How to Frost Cakes

How to frost cakes perfectly.


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    Have cake, icing, long flat spatula, an off-set spatula and a pastry brush (or a very clean soft basting brush) ready to frost cake. If you have a cake turn table, this will help greatly! If not, you can turn over a large pan and use this to give your cake and plate some height.
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    Make sure icing is room temperature. Never use hot icing! It won't set and can weaken your cake.
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    If filling the cake with the same icing you will be using to frost, make sure the icing doesn't come all the way to the edges of the cake tier. If the frosting is too close to the edges it will seep out and make a real mess.
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    If you're using a fruit filling, use a pastry bag to pipe a ring of icing all the way around the tier being filled making sure it's just slightly inside the edge of the tier. This will help keep the fruit filling on the cake layer and not outside the icing boundary.
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    Once you've assembled your cake, begin with a crumb coat. A crumb coat is a thinner layer of icing meant to even out the surface of your cake, pick up an crumbs and help you get a base for the final frost. It serves as a primer coat, so to speak. Take the soft bristled pastry brush and brush your cake off very gently. This will take off all the loose crumbs that could make your icing bumpy.
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    Ready to frost: Take a nice portion of icing and put it on top of your cake. While turning your cake slowly smooth the icing from the center of the cake towards the edges. Try to be very gentle and not pick up too many crumbs or tear the cake.
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    When you reach an edge, you will need to pick up a bit of icing and spread it carefully around the circumference of the cake. Be very careful when icing the sides, this is where a lot of crumbs are! Be gentle and try not to tear the cake. If a crumb is too big, carefully pick it out of your icing so it doesn't leave a bump. Use that upside down pan or cake turntable to slowly turn your cake to get all the sides. I find an off-set spatula works best for the sides. Also, should you notice anything uneven, this is the time to pad that uneven spot with a bit more icing to make your cake appear symmetrical.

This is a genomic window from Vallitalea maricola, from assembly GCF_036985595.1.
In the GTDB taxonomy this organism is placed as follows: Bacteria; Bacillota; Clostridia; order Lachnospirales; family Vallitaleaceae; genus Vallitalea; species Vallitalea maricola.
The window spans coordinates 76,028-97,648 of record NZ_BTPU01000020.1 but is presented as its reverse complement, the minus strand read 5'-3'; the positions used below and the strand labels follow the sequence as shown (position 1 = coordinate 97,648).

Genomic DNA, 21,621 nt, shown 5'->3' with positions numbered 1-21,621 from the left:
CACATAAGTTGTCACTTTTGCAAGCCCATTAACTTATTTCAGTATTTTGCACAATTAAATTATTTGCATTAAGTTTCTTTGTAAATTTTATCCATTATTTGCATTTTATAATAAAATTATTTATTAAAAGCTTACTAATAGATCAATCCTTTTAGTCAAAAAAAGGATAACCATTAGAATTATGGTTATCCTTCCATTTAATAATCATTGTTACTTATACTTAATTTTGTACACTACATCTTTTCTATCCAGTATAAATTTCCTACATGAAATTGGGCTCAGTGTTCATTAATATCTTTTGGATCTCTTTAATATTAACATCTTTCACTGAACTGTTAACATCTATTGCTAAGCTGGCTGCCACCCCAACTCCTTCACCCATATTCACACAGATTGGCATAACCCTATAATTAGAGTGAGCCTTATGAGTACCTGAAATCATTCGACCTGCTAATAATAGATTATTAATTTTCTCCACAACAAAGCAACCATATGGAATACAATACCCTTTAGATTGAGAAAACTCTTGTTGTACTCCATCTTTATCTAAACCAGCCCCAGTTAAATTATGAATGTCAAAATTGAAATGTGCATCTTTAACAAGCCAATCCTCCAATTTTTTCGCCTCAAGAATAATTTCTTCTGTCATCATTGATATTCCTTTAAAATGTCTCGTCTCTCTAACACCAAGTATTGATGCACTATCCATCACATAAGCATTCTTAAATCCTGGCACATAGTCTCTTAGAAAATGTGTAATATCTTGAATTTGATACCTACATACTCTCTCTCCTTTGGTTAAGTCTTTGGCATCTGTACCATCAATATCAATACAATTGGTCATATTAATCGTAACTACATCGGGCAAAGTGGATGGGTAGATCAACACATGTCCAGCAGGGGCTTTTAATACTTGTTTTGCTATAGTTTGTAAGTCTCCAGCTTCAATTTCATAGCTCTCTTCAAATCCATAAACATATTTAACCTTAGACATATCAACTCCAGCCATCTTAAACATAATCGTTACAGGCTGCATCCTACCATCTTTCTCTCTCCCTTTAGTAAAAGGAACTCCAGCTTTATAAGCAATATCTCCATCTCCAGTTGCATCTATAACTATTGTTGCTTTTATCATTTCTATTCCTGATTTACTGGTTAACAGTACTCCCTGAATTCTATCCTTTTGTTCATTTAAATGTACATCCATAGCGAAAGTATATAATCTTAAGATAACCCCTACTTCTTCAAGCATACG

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    Once the cake has been crumb coated with a thin layer of icing, put it in the fridge for about 30-45 minutes. This will harden up your crumb coat and make it easier to frost the show coat.
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    Once the icing has set, return it to your turntable/cake pan and prepare for the show coat.
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    Begin frosting just as you did for the crumb coat, with a portion of icing right in the center of the top of the cake. Working carefully towards the edges. Then frost the sides carefully.
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    If you want your cake icing to be perfectly smooth... no marks whatsoever, with an almost fondant appearance, then put it back in the fridge. Let it set up for another 30-45 minutes. This seems to work best with butter creams and heavy type icings.
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    To smooth the icing: use a small off-set spatula dipped in a cup of hot water. Then wipe off the water from the spatula and very very lightly go over the frosting to smooth away any bumps. Use a light hand, you don't want to pull up any icing! Keep dipping the spatula in the warm water and wiping it off then smoothing. Repeat with the fridge and spatula until the cake is smooth.
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    If you want a design in your frosting: simply use your spatula or whatever tool you choose to make your icing swirled, peaked or in whatever pattern you like. Again, be careful, use a light hand. You don't want to tear or pull up crumbs!
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  • Always make a bit more frosting than you think you need. You always end up needing it! Besides, leftovers are great!
  • Use a pastry brush only for pastry. Flavors from savory foods are often too strong and can't be removed completely from a basting brush and could alter the flavor of your cake.
  • A lazy Susan on top of an overturned large round cake pan makes a great cake turntable. Just be sure it's stable when you place your cake and cake plate on top of it.

Article Info

Categories: Frosting Icing and Fondant